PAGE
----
Jorge R. Gutierrez
“The Book of Life” follows three central characters, Manolo (Luna), Maria (Saldana) and Joaquin (Tatum). The three are childhood friends, however, circumstances separate them over time. That doesn’t stop young love to develop, though, as Manolo and Joaquin both have a crush on Maria.
Meanwhile, the rulers of the afterlife, Xibalba (Perlman) who looks after the land of the forgotten and Mary Beth (Applegate) who looks after the land of the remembered, decide to make a bet on the young love, to decide which character will win Maria’s heart.
The majority of the story takes place with the three main characters as adults, with Manolo as a bull fighter who wants to become a musician, Maria, taking her place as the daughter of the city ruler and Joaquin as a great warrior.
I should start off my look at the story with mentioning that the above plot synopsis actually left an element out. There’s actually a third point to the whole movie. The flick starts out with a class of children visiting a museum and the tour guide telling a story, which leads to the narration.
There’s nothing wrong with this formula, but it should at least mean something.
There was no point to having this type of narration since there’s nothing to connect those characters from the tour with the characters from the story being told. If there were kids that paralleled what was going on in the story, it might make sense, but they don’t. It just seemed random.
The story about the three main characters had some good things going for it. For example, it incorporates multiple cultural myths which give it a unique edge. The only problem is that the story also involves many cliches. The core conflict of the flick is basically a love triangle, and outside of that there is just the threat of a generic villain.
The three main characters seem really generic. Manolo is the classic starry eyed dreamer who wants something different, Joaquin is more or less the standard jock and Maria comes off as the warrior princess who can stand up for herself.
These characters can be fine if executed well, but this movie didn’t really have great dialogue to back up them up. Additionally, some of the voice choices seemed kind of odd. Despite being a Mexican character, the director decided to cast Tatum as Joaquin. It’s not that Tatum did a bad job necessarily, it just didn’t really fit.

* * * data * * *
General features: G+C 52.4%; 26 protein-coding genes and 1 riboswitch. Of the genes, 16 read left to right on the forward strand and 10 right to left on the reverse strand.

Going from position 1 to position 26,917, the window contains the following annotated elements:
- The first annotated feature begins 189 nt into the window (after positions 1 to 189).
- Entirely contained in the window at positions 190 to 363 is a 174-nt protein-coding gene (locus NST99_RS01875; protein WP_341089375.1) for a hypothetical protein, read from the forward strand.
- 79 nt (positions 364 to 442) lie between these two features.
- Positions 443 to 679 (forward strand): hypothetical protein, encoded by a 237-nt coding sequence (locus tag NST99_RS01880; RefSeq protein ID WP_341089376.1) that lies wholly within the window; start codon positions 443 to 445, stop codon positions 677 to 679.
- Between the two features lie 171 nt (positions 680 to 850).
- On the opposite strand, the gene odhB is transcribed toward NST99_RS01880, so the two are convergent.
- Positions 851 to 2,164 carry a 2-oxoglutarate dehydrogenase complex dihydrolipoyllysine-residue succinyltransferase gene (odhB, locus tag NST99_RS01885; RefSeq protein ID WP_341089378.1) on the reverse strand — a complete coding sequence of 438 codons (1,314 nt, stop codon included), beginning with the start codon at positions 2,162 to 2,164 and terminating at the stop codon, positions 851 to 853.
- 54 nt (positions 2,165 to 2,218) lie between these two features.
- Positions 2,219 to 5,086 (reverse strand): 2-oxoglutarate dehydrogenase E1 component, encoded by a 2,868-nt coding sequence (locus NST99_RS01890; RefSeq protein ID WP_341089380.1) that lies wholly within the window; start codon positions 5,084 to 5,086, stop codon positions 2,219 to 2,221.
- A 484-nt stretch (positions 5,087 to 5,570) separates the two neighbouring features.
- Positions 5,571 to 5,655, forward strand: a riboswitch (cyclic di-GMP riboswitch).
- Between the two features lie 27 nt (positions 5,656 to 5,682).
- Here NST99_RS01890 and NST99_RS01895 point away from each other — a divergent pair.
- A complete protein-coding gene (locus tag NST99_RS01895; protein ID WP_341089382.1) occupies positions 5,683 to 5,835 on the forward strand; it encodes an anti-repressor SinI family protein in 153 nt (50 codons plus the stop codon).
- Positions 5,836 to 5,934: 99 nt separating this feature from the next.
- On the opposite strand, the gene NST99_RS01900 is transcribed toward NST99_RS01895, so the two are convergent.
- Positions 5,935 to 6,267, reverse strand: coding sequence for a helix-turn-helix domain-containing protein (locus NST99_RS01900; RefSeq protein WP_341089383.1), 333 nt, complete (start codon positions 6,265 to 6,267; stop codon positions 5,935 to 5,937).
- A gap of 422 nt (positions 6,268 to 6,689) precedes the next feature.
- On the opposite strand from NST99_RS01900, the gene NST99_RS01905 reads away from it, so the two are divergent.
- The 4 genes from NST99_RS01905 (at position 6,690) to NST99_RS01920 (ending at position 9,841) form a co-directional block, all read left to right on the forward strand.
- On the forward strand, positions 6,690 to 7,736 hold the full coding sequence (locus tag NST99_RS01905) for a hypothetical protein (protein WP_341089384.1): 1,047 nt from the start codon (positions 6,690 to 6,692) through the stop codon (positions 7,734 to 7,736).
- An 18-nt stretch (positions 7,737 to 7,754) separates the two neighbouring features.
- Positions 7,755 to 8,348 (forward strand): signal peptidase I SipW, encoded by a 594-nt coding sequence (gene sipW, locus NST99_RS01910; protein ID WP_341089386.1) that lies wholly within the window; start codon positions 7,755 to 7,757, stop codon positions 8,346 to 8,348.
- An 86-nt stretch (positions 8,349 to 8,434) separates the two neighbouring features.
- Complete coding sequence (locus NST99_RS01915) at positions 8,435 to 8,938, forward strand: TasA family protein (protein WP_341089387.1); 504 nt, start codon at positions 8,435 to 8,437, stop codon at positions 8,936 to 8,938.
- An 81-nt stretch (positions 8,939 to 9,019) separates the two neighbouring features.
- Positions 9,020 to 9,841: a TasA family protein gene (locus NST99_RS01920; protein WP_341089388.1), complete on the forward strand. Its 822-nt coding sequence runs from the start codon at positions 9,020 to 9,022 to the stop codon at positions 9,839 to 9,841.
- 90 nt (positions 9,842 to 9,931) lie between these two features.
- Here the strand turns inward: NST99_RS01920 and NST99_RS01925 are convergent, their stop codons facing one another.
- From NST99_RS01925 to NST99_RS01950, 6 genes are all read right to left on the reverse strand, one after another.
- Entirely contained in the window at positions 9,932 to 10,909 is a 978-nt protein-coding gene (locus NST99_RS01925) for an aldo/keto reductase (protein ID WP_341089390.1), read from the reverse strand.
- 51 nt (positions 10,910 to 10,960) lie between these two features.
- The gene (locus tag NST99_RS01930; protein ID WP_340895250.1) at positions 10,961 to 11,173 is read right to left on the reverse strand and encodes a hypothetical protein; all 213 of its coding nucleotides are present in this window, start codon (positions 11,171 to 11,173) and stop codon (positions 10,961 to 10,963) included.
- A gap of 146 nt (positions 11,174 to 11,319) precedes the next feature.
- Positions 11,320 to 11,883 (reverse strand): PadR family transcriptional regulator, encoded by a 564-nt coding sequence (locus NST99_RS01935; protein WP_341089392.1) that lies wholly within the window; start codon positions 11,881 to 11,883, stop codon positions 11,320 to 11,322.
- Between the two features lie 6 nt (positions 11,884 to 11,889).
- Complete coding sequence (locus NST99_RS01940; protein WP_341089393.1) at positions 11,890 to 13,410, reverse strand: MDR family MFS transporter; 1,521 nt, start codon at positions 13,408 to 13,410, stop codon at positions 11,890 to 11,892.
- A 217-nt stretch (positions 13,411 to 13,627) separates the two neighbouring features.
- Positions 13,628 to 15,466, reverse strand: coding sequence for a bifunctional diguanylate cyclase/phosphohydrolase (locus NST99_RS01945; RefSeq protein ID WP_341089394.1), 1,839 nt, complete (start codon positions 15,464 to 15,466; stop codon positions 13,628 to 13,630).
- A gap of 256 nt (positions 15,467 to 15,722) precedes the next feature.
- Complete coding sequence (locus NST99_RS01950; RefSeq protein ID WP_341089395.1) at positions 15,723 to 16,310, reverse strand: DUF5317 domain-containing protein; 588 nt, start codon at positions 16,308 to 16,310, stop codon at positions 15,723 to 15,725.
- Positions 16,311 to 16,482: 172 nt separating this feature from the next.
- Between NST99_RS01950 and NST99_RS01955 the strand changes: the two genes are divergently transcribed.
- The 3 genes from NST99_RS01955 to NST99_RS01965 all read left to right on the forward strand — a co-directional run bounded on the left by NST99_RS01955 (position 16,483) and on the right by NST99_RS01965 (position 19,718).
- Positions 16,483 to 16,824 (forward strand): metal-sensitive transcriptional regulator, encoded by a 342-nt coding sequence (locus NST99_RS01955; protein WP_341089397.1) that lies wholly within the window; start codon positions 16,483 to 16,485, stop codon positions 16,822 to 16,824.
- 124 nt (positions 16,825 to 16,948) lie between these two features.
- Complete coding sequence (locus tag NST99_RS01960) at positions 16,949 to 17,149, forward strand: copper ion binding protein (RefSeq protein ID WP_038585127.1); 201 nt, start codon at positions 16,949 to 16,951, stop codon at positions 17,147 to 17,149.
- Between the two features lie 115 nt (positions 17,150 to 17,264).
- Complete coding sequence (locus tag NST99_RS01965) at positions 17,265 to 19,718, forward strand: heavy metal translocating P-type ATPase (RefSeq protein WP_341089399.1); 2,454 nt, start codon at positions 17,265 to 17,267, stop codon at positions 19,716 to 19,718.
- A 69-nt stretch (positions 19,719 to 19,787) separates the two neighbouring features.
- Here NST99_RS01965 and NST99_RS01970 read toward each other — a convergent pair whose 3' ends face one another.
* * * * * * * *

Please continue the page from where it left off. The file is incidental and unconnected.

Another problem I saw with “The Book of Life” was that, despite being a very culturally influenced movie, I feel that the experience was cheapened by the addition of modern era material. For example, Manolo is a musician, however, the only songs he plays are modern day songs that have been given a bit of a remix. Instead of coming up with original music for this flick, they just used music that already existed and it took me out of the experience.
The jokes and some of the characters go along with this flaw. For example, there was just some humor that was out of place, like when the character Joaquin says the line “come at me bro.” I couldn’t help but roll my eyes. There’s also the character the Candle Maker played by Ice Cube, who was the lamest attempt at having a “hip” character that I’ve seen in a while.
It’s too bad, since I think this could have been a really good culturally influenced film. Hayao Miyazaki’s films are a prime example of how to do this type of thing right. Having culturally influenced movies that aren’t filled with a bunch of things to give it a modern flare.
It’s not as if I’m against all the modern humor, stuff, either. I think there have been plenty of Disney and Dreamworks features that have found a good balance. “Frozen,” and “How to Train Your Dragon” are some recent, good cases. “The Book of Life” just took it a bit too far.
The animation was at least good too look at. It’s always great seeing a different, fresh and unique take on animation and this movie delivered on that, having some good ideas with design and a lot of vibrant colors.
Overall, “The Book of Life” has some good concepts, and the animation is really well done. However, the story and characters have quite a few flaws and it brings the movie down. 2 out of 5.